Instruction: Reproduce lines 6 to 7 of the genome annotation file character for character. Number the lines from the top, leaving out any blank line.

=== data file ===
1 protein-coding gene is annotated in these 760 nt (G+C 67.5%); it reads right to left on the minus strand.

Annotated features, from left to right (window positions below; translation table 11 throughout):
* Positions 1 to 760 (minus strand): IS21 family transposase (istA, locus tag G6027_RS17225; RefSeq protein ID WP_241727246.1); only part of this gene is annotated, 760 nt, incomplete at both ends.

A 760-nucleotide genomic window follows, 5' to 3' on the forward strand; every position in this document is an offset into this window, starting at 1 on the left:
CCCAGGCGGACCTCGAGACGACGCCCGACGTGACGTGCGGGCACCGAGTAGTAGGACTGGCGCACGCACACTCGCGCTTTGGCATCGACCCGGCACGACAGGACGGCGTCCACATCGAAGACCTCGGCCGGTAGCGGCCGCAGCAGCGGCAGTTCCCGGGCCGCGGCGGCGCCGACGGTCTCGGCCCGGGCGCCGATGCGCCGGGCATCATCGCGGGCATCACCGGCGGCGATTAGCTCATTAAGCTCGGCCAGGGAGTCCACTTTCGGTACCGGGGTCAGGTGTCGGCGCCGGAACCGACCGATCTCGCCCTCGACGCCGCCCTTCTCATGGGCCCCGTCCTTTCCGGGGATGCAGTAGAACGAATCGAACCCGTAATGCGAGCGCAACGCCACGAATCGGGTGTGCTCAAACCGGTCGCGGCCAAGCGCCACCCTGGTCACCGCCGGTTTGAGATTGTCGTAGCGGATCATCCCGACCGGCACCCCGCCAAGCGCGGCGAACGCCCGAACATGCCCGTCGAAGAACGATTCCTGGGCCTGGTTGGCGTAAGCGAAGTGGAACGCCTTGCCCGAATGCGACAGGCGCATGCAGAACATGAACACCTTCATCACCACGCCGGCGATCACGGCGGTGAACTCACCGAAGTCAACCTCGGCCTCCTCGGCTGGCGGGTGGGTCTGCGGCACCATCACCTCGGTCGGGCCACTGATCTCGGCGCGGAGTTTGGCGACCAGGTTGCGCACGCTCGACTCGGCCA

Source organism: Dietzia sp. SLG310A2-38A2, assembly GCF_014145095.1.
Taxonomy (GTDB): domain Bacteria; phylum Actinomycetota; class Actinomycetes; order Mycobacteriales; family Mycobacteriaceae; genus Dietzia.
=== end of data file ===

Source organism: Dietzia sp. SLG310A2-38A2, assembly GCF_014145095.1.
Taxonomy (GTDB): domain Bacteria; phylum Actinomycetota; class Actinomycetes; order Mycobacteriales; family Mycobacteriaceae; genus Dietzia.